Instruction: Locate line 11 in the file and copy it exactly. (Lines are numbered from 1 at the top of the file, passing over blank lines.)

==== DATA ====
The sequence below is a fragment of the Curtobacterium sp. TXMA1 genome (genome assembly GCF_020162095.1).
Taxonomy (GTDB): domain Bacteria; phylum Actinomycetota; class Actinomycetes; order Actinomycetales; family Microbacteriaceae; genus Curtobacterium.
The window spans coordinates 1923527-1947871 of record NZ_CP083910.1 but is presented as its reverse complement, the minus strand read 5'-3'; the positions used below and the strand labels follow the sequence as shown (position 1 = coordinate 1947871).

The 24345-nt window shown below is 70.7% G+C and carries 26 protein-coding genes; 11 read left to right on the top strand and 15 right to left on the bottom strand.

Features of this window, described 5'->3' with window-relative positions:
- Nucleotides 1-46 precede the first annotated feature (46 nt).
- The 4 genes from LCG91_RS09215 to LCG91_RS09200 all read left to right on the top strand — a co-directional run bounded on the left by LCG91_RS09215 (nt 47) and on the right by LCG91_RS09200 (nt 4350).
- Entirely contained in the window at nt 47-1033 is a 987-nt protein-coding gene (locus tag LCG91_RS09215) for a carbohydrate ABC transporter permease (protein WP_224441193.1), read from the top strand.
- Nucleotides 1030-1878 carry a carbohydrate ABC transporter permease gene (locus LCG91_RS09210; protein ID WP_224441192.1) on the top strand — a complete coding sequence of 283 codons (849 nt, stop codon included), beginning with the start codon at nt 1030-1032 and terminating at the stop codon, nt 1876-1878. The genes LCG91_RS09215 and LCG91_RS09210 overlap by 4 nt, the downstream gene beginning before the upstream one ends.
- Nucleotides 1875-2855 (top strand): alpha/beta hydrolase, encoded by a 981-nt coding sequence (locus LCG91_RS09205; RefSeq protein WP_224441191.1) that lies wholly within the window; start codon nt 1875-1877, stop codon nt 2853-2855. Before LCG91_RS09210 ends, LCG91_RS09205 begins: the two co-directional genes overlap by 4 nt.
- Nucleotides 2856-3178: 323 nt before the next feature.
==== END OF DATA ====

- Nucleotides 2856-3178: 323 nt before the next feature.